Hugh began to memorize Psalm 139, and I began doing all that I could to have the healthiest, longest pregnancy possible. We knew that it was a possibility that we would have our babies prematurely, we knew that multiple pregnancies were high risk, but for some reason I never worried. I truly felt the Lord carrying me through the whole thing, and knew our babies were in the palm of His hand. Amidst a lot of sickness and fatigue, the girls continued to look great and we had no reason to believe that they would be anything but perfectly healthy, developing children.
April 24, 2013. The day our lives were changed forever. I was 36 weeks, 6 days pregnant with the girls, and things had been going well. Because of a lack of growth from one of the girls for a couple weeks, our doctor decided it was time to go ahead and deliver them. It was a seamless delivery, and both Ally Ruth and Bailey Grace came to the room with us at first. Due to a low blood sugar and a low temperature, they were taken the the NICU. No breathing or feeding issues, and the nurses continued to tell us that we were the healthiest babies they had taken care of in the intensive care unit in a long time. We were blissfully grateful that everything seemed to be “okay”. ,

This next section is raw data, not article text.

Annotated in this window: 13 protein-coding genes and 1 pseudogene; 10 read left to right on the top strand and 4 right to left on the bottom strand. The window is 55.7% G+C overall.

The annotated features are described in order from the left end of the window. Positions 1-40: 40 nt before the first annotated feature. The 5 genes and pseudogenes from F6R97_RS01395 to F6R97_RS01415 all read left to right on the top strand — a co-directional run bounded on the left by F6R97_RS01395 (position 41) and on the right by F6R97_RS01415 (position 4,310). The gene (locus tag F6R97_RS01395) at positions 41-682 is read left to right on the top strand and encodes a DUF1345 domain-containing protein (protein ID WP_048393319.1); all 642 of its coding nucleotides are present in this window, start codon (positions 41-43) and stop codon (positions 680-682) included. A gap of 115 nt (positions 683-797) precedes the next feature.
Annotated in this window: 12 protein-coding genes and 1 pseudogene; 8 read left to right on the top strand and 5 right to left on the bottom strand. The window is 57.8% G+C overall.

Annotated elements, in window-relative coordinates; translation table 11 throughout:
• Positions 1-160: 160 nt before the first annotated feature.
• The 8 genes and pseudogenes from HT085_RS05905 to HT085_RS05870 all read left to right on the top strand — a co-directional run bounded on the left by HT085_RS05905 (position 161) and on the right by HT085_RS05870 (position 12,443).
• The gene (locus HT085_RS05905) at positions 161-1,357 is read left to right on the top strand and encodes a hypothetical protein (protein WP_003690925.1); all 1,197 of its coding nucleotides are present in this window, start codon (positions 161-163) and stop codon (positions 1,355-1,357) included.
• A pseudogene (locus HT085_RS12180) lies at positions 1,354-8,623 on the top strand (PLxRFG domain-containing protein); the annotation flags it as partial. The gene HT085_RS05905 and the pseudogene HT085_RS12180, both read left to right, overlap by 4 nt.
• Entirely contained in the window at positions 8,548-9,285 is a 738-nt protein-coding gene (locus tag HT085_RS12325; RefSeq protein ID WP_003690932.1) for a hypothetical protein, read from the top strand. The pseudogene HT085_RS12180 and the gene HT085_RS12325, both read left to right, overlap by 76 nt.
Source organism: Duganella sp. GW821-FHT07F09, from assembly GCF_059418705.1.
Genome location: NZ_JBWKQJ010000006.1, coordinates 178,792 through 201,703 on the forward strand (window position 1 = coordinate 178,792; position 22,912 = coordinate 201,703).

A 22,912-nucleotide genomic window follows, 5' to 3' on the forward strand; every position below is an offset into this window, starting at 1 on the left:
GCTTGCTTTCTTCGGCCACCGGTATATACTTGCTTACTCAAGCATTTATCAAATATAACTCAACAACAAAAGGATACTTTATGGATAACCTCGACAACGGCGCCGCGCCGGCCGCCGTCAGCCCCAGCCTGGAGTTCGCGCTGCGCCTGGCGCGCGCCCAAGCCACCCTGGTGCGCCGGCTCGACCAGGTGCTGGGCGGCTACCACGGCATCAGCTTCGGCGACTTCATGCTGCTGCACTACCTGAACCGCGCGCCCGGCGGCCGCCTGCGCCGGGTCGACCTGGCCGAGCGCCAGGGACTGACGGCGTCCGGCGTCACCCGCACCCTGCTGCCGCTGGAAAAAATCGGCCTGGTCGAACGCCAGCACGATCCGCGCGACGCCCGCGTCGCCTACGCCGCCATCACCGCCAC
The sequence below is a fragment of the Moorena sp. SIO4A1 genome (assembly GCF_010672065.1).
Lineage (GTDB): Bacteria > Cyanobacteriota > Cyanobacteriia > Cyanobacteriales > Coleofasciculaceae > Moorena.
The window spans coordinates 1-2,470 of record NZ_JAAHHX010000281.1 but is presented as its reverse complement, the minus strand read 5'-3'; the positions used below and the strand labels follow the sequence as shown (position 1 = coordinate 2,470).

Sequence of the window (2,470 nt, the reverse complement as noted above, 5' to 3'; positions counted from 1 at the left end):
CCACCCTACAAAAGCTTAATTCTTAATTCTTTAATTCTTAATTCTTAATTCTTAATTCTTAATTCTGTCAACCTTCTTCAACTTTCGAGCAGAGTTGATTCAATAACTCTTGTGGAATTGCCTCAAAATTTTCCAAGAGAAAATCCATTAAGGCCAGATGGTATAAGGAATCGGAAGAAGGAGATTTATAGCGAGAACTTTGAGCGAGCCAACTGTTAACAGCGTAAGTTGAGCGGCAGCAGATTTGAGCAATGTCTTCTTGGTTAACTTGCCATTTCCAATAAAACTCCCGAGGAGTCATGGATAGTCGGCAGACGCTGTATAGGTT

Fast forward through a couple blurry months of nighttime feedings, sleep deprivation, and simply trying to survive the newborn trenches. It became apparent to our doctors, to family members, and to us if we could have even begun to admit it, that something was just “not typical” about our girls. As they developed, they just seemed to be behind their peers in many ways. Grief is a funny thing; and Hugh and I needed to be given the space to process these truths. Like any parent would, we so desperately wanted to believe that the girls were going to catch up soon. We began making appointments with some specialists and went ahead and put the girls in early intervention, “just out of precaution”, we told ourselves. At some point, as parents, we all realize that God’s vision for our family and our children is different than our own. For those of us who have children with unique needs, this truth comes all to quickly and is piercing to the very core. We went to the neurologist in November, November 14, which is my birthday, to be exact. After hours of talking and examining the girls, and a couple of blood tests, she determined that she wanted us to begin physical therapy, but said that we would not do any further testing unless the girls were not sitting by the time they were 10 months old. We breathed a sigh of relief, knowing that they would be sitting in no time. They weren’t.